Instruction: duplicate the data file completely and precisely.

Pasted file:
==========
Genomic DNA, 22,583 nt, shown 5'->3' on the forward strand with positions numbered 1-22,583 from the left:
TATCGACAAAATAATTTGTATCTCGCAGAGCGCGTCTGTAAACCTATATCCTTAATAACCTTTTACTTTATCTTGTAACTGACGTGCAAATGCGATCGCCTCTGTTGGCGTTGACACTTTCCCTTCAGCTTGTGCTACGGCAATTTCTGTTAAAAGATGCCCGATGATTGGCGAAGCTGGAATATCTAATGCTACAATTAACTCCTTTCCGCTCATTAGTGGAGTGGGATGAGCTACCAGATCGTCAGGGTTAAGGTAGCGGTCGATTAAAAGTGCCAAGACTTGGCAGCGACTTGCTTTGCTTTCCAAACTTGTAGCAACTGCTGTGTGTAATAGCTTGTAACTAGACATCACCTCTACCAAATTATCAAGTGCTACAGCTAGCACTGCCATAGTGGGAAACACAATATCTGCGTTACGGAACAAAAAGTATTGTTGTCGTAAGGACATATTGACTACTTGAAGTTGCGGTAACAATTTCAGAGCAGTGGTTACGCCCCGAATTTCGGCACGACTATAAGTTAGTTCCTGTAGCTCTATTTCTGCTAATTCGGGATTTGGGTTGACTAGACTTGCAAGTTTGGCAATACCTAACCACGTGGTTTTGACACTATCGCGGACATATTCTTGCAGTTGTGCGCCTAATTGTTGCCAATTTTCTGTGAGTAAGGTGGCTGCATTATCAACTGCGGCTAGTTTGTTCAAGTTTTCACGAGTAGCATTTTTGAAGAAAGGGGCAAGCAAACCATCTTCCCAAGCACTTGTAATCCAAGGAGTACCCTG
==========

Genomic DNA, 22,583 nt, shown 5'->3' on the forward strand with positions numbered 1-22,583 from the left:
TATCGACAAAATAATTTGTATCTCGCAGAGCGCGTCTGTAAACCTATATCCTTAATAACCTTTTACTTTATCTTGTAACTGACGTGCAAATGCGATCGCCTCTGTTGGCGTTGACACTTTCCCTTCAGCTTGTGCTACGGCAATTTCTGTTAAAAGATGCCCGATGATTGGCGAAGCTGGAATATCTAATGCTACAATTAACTCCTTTCCGCTCATTAGTGGAGTGGGATGAGCTACCAGATCGTCAGGGTTAAGGTAGCGGTCGATTAAAAGTGCCAAGACTTGGCAGCGACTTGCTTTGCTTTCCAAACTTGTAGCAACTGCTGTGTGTAATAGCTTGTAACTAGACATCACCTCTACCAAATTATCAAGTGCTACAGCTAGCACTGCCATAGTGGGAAACACAATATCTGCGTTACGGAACAAAAAGTATTGTTGTCGTAAGGACATATTGACTACTTGAAGTTGCGGTAACAATTTCAGAGCAGTGGTTACGCCCCGAATTTCGGCACGACTATAAGTTAGTTCCTGTAGCTCTATTTCTGCTAATTCGGGATTTGGGTTGACTAGACTTGCAAGTTTGGCAATACCTAACCACGTGGTTTTGACACTATCGCGGACATATTCTTGCAGTTGTGCGCCTAATTGTTGCCAATTTTCTGTGAGTAAGGTGGCTGCATTATCAACTGCGGCTAGTTTGTTCAAGTTTTCACGAGTAGCATTTTTGAAGAAAGGGGCAAGCAAACCATCTTCCCAAGCACTTGTAATCCAAGGAGTACCCTG